Does the stitching look like a rushed job? Does it break or come loose when you are lightly pulling the seams apart? Are there any loose threads sticking out? Is the thread the same colour as the garment? Are there any puckers in the seams or gathering where there shouldn’t be?

All of these are signs of a rushed job with little to no attention to detail. In most cases a seam can be fixed, but if you are paying for quality, then none of these things should be an issue.


Seam finishes

You get different types of seams and finishes of raw edges of the fabric.


Overlocked/serger finish French seam Bias binding


The most popular finish is an overlocked/serger edge. Make sure the overlocking thread is the same colour as the fabric and that there are no lose overlocking thread sections that haven’t been cut.


French seams are quite sophisticated. It is where the seam has been sewn twice: one inside the other, so no raw edge is visible and it results in a soft edge. It is most often used on delicate fabrics and on straight sections.


Some items might be finished with a bias binding. It is when a raw edge is enclosed in bias binding and is often used as a design feature. It is especially popular to finish necklines, armholes and hems.


Linings:

Some garments need a lining, but not all linings are equal. A lining is a second layer of fabric on the inside of a garment, usually made from a silky, smooth fabric that minimizes friction to the skin or garments underneath. It makes the garment fall better on your body and it will last longer because you are minimizing wear and tear on the garment’s outer layer.


Image via Mood Fabrics.


Garments that need a full or partial lining are coats, blazers, pencil skirts, A-line skirts from heavier fabrics and skirts or dresses made from a more translucent fabric or a heavier fabric that sticks to the skin. Some trousers may come with a lining, but shirts or blouses rarely come with a lining.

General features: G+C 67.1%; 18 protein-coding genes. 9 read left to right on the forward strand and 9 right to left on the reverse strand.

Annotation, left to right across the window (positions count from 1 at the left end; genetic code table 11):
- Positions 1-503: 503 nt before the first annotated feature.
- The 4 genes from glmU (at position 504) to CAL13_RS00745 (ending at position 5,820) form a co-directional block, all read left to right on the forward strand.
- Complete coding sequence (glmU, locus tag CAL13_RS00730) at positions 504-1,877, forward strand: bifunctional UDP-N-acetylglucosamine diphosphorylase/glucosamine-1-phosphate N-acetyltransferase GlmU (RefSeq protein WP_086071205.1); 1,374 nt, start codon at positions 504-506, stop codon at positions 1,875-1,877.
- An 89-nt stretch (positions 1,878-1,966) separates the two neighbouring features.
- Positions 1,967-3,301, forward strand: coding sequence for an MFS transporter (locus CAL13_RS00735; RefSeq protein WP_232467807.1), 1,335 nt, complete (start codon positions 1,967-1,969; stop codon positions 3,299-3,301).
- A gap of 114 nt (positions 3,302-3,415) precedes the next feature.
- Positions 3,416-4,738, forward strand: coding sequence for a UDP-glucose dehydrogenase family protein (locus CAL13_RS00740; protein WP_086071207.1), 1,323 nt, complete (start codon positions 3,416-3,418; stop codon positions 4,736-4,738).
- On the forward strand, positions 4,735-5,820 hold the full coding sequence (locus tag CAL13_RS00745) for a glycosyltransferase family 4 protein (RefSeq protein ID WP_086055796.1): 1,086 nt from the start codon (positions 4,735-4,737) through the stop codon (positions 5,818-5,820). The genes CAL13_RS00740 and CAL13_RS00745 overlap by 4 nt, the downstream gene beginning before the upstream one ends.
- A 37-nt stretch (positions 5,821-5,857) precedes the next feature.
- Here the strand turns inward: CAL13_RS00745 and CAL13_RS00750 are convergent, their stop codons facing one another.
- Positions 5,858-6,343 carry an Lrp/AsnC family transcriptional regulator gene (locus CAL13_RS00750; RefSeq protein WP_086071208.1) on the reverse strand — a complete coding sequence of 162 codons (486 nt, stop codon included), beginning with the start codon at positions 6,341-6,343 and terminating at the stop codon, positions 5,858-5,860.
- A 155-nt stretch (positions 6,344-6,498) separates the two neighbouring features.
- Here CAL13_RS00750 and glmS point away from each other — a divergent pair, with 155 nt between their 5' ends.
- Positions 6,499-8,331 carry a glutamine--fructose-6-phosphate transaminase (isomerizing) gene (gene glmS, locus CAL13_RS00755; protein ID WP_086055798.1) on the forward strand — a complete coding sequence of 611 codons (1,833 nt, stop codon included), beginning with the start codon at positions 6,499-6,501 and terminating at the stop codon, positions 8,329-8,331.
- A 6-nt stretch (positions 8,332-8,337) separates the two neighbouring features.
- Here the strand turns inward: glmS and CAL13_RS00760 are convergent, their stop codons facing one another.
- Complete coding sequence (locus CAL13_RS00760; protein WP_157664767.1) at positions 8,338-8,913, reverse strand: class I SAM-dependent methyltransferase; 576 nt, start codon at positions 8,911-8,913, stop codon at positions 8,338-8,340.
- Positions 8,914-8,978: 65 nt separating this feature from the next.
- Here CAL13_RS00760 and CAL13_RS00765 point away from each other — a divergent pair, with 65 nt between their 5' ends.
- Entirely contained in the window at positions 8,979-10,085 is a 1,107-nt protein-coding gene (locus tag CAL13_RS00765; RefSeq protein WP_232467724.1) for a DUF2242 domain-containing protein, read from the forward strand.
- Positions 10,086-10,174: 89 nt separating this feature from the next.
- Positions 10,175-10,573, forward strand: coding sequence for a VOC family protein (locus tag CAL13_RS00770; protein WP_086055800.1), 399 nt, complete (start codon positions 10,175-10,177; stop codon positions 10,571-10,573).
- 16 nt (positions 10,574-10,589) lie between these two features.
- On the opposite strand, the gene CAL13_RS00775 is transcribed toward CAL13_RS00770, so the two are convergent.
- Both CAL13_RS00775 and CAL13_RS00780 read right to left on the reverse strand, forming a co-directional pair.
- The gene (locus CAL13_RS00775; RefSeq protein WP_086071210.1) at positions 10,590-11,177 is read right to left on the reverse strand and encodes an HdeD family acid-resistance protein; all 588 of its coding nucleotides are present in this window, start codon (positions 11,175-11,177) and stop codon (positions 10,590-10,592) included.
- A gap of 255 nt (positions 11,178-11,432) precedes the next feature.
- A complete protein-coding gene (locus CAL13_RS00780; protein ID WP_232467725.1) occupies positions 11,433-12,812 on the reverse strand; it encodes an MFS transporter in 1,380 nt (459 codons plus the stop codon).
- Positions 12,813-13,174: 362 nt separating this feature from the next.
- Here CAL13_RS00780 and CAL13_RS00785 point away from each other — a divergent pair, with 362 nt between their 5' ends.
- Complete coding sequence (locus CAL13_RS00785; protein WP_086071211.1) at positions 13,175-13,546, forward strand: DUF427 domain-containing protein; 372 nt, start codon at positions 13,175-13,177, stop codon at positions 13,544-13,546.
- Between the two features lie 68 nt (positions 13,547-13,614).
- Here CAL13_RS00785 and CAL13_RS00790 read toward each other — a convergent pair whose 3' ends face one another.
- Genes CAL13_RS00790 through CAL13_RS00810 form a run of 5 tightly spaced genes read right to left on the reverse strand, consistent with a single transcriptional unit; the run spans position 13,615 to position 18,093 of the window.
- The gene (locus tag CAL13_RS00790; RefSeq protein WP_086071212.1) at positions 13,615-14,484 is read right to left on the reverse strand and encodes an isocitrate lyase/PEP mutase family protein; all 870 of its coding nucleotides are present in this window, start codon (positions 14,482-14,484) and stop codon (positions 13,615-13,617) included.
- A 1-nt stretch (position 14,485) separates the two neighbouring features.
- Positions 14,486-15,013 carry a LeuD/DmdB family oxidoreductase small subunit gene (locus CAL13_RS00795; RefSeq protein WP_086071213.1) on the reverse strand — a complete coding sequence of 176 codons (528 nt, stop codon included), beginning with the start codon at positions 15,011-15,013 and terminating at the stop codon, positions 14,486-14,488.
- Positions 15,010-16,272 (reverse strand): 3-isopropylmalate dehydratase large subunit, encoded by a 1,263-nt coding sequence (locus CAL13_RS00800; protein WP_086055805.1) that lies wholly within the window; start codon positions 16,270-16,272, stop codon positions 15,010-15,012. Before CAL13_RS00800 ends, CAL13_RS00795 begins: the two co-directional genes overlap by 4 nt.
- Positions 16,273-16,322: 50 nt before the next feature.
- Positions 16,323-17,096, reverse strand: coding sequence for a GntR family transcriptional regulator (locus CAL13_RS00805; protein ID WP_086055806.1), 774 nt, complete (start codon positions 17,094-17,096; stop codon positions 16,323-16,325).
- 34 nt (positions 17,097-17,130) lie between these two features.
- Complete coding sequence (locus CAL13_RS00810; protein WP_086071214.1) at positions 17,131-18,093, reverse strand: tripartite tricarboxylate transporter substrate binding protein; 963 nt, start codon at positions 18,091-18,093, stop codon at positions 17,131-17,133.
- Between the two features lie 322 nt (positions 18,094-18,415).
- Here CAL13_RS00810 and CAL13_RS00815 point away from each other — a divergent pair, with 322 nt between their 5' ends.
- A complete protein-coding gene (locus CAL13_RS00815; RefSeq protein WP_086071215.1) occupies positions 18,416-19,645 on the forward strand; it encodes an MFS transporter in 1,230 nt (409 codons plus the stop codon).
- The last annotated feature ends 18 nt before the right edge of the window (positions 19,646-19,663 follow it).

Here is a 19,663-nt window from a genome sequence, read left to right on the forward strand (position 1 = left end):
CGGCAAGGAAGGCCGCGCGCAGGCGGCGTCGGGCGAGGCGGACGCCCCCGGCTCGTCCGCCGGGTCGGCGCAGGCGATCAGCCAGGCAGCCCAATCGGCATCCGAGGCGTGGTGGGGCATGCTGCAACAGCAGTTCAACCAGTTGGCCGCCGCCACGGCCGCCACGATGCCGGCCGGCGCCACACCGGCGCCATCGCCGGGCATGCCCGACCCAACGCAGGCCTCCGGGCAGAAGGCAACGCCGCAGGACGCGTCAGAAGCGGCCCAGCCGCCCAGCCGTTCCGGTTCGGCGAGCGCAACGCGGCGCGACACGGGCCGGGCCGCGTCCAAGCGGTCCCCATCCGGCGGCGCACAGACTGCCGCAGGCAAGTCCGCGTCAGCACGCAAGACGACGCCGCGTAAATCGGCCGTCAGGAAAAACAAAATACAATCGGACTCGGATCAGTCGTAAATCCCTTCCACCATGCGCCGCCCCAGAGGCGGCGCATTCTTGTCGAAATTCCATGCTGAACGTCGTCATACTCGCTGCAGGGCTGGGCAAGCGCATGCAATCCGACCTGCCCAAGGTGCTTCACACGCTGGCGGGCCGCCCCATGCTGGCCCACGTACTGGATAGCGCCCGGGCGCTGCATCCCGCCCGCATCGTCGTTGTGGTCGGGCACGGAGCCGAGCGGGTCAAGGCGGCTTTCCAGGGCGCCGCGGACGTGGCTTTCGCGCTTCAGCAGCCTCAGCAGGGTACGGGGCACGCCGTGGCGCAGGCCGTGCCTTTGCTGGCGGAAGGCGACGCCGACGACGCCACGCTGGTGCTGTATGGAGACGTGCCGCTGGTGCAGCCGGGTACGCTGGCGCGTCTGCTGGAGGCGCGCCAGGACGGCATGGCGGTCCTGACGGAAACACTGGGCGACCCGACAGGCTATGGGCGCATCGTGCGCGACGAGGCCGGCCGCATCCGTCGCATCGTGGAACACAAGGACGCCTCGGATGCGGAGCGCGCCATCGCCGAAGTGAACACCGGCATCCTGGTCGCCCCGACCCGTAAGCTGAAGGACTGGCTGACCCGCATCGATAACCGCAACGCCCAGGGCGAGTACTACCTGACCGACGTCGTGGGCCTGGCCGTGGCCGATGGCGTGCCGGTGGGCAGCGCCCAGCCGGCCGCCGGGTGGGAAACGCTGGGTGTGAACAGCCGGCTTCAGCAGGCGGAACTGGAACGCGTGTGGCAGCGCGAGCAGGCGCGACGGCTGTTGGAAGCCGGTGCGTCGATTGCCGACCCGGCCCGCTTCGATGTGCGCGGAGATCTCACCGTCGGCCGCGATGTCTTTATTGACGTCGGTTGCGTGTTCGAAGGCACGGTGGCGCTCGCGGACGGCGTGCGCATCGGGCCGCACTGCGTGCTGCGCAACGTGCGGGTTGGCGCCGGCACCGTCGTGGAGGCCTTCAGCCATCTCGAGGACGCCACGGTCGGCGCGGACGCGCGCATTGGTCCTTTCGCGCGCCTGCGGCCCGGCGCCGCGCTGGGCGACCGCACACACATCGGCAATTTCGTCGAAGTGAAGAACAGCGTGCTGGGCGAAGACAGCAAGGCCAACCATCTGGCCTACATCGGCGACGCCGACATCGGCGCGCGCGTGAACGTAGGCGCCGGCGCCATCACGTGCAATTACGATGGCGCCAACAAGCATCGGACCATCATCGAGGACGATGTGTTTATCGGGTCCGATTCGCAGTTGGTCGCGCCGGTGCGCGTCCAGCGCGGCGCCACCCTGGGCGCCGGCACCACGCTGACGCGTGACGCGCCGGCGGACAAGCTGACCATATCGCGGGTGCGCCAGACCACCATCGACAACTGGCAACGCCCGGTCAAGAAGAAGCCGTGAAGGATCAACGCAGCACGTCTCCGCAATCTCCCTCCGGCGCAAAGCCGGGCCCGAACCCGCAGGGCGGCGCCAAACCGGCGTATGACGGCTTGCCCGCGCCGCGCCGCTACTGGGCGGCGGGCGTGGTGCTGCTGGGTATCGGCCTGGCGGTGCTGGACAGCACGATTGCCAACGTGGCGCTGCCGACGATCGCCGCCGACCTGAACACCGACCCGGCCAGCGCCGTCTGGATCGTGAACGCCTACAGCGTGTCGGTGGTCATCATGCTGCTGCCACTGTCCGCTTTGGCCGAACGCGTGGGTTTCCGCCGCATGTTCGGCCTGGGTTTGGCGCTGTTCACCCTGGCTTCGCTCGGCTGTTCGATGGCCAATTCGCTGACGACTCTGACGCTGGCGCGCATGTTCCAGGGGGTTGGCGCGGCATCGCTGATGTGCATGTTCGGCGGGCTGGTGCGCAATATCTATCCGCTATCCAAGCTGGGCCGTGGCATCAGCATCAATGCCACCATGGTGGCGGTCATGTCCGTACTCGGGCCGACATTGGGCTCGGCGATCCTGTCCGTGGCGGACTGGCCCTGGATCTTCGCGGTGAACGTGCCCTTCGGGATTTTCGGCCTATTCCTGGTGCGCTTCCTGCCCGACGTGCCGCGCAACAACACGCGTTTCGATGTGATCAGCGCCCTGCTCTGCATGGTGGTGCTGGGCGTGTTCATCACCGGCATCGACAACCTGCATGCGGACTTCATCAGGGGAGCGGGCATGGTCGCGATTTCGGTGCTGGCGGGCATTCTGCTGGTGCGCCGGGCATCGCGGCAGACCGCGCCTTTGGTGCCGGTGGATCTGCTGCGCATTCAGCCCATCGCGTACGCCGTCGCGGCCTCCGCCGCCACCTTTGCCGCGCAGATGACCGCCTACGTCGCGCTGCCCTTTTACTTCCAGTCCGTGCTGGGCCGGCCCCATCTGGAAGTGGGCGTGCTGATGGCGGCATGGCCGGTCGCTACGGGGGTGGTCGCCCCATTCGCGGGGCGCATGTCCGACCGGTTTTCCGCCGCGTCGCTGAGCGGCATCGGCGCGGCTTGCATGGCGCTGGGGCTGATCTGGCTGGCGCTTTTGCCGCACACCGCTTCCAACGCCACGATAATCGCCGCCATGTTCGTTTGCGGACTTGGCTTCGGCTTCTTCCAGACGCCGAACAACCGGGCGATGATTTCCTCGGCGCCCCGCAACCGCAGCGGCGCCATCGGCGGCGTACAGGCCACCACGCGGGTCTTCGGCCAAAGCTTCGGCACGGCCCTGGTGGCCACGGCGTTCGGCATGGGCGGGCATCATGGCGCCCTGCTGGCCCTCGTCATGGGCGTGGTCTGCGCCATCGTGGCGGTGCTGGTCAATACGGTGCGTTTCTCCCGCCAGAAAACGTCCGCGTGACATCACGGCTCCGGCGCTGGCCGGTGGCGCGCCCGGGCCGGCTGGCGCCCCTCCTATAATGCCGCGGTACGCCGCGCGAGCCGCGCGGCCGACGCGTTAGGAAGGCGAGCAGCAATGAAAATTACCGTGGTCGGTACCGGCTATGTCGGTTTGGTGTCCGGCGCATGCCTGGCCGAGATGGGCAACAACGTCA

2 things to look out for when you are looking for a quality lining:


The composition – natural fibres will be better than polyester. Polyester will make you sweat and the fabric starts to smell bad a lot faster. Since the lining will most probably be on your skin, it’s best to stick to natural fibres or a blend of natural and artificial fibres made of cellulose such as viscose and rayon. There is no point in buying a 100% silk, linen or wool garment if the lining is polyester.


Quality of sewing – You should not be able to see any raw or overlocked edges anywhere. The lining should never stick out from under hems or at the cuffs and it should never pull the outer fabric. The lining should have little give so there is room for movement without pulling the outer layer.



Buttons and beading:


Dress: Elie Saab, Spring 2011


Have a look at the buttons. If the buttons are starting to come undone or the buttonholes are starting to unravel, it might be a sign that you should investigate the rest of the garment in more detail. Also make sure that the buttons and buttonholes are even.

If the garment has beaded details, make sure the beads are not starting to come undone in areas or hanging loose. Usually beads are attached through a chain stitch, so if a bead is loose, it may cause a whole section of beads to follow.